Of course, I don’t work in the industry and can only look from the outside in. But even from the outside it looks quite messy. Another example that caught my eye was that of Israel’s Haredi newspaper The Announcer – HaMevaser (source – The Telegraph). During the aftermath of the Charlie Hebdo attacks in Paris earlier this year, there were shows of solidarity held by luminaries in communities both local and international. One such was the walk in Paris which was the largest show of strength in Paris’ history of this type. The Announcer covers the story leading with the image below.

Which looks normal enough until you see the original photograph take by the photographer present which looks like this.

All of a sudden you start to notice irregularities between the original and the published version. All of the women in the photo have mysteriously disappeared from view having been cropped or photoshopped from the image. The women include German chancellor Angela Merkel and Paris mayor Anne Hidalgo. The fact they are well-known or important is not really the issue. The main point of interest is that this Ultra-orthodox newspaper has decided to alter the ‘truth’ by dismissing these women through the magic of manipulation (both physically and metaphorically). Of course the irony of this happening directly after and because of the attack on the Charlie Hebdo publication would be almost laughable if it wasn’t so serious, the editors perpetuating the very thing they are reporting. This certainly isn’t the first case of this happening because of religious beliefs but does demonstrate how easy it is to warp the ‘truth’ through image manipulation.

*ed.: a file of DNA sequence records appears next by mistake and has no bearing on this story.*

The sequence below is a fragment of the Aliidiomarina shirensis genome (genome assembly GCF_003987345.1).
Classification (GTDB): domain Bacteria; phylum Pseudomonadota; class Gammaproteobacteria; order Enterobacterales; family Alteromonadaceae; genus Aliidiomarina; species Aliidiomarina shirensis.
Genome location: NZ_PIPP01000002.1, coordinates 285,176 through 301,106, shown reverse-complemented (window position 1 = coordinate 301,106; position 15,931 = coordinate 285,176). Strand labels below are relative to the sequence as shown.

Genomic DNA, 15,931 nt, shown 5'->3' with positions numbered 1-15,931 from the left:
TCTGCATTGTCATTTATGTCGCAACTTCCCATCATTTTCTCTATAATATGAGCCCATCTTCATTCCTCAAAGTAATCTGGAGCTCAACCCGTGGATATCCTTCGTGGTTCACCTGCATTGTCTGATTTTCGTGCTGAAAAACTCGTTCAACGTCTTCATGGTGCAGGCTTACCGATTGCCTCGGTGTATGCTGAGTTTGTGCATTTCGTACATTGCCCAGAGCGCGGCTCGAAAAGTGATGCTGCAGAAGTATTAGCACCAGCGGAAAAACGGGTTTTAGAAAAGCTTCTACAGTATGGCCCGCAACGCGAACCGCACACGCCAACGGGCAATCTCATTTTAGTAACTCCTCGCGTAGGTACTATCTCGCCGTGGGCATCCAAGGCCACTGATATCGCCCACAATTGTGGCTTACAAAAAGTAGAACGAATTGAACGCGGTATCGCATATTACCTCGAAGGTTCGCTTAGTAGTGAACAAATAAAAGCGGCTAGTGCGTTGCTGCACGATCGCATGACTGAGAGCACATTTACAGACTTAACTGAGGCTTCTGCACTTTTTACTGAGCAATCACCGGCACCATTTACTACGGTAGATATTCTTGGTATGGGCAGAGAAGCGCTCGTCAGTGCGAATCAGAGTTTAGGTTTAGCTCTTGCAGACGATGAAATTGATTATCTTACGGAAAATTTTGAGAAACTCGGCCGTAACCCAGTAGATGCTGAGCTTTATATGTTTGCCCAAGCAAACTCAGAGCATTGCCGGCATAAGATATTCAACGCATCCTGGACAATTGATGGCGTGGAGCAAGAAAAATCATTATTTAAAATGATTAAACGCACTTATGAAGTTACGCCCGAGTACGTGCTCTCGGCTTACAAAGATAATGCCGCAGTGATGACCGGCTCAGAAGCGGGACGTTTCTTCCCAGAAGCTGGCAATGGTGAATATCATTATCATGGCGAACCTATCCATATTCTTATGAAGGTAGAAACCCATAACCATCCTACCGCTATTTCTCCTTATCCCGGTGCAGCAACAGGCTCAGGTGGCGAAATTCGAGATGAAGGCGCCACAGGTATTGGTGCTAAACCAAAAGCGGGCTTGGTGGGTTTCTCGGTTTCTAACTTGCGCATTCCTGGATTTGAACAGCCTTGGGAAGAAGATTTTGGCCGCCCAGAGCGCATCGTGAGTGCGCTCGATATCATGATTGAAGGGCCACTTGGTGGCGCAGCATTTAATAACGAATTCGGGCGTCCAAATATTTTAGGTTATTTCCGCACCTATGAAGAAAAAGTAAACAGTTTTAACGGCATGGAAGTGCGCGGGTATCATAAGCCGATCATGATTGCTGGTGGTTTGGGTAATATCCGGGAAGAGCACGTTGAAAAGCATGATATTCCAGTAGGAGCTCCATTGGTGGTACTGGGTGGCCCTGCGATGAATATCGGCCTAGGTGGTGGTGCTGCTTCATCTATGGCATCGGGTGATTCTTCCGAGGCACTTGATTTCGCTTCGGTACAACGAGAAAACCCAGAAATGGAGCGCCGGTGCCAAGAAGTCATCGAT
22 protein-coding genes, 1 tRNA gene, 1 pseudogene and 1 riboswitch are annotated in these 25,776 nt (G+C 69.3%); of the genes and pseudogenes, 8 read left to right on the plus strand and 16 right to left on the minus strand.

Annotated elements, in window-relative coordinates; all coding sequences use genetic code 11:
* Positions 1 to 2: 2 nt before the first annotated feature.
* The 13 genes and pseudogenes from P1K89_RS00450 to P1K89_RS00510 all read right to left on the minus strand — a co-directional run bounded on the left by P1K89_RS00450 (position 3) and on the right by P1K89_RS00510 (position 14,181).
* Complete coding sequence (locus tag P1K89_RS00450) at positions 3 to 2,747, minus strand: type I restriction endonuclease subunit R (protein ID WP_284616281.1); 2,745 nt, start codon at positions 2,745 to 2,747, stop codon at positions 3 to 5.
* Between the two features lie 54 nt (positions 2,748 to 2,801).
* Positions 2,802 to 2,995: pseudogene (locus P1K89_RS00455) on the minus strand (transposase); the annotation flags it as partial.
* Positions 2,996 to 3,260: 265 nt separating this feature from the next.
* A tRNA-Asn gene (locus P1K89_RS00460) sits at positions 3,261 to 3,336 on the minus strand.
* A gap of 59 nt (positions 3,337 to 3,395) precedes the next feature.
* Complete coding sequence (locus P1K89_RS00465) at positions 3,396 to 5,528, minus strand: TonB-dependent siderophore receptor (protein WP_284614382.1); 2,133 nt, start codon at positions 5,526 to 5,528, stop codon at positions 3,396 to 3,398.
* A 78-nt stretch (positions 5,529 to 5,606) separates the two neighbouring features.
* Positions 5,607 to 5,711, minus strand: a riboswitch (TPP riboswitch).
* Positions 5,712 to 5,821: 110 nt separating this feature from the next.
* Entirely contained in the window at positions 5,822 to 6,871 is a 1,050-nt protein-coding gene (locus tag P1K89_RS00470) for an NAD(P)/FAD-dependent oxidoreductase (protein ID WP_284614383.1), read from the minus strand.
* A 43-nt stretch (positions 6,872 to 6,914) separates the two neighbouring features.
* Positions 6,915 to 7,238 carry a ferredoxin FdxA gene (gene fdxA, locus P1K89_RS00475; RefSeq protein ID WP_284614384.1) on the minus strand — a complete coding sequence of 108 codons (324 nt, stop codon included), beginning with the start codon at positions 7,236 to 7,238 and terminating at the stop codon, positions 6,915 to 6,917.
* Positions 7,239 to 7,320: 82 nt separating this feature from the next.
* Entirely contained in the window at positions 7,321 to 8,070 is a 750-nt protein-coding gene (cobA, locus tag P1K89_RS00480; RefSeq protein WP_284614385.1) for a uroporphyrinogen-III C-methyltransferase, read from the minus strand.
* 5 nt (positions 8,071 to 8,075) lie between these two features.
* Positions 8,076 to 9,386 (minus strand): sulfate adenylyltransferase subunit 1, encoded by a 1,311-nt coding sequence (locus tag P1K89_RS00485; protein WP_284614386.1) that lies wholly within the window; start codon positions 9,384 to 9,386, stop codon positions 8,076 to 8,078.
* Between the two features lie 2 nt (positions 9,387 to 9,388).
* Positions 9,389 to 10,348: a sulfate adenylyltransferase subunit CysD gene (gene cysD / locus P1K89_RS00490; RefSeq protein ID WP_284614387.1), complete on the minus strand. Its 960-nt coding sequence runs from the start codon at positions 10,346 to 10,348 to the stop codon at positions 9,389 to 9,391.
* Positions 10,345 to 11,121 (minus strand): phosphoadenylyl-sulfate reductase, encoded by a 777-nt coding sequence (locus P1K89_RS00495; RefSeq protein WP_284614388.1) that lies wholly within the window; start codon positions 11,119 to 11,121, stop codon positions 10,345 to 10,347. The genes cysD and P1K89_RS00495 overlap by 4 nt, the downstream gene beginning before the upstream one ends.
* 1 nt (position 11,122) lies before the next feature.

The arguments for and against the manipulation of photographs and images can and will rage on and on. One wonders whether the whole thing will go full circle just as some audiophiles have regressed (progressed?) from MP3 to vinyl or whether this is just the tip of the shiny digital iceberg (which is more likely in my opinion such is the allure of binary). Will this iceberg sink the photograph as we know it or will we see it float back to the surface of these rough seas?


One thought on “Photo-manipulation

  1. Pingback: Digital Photography | BA Blog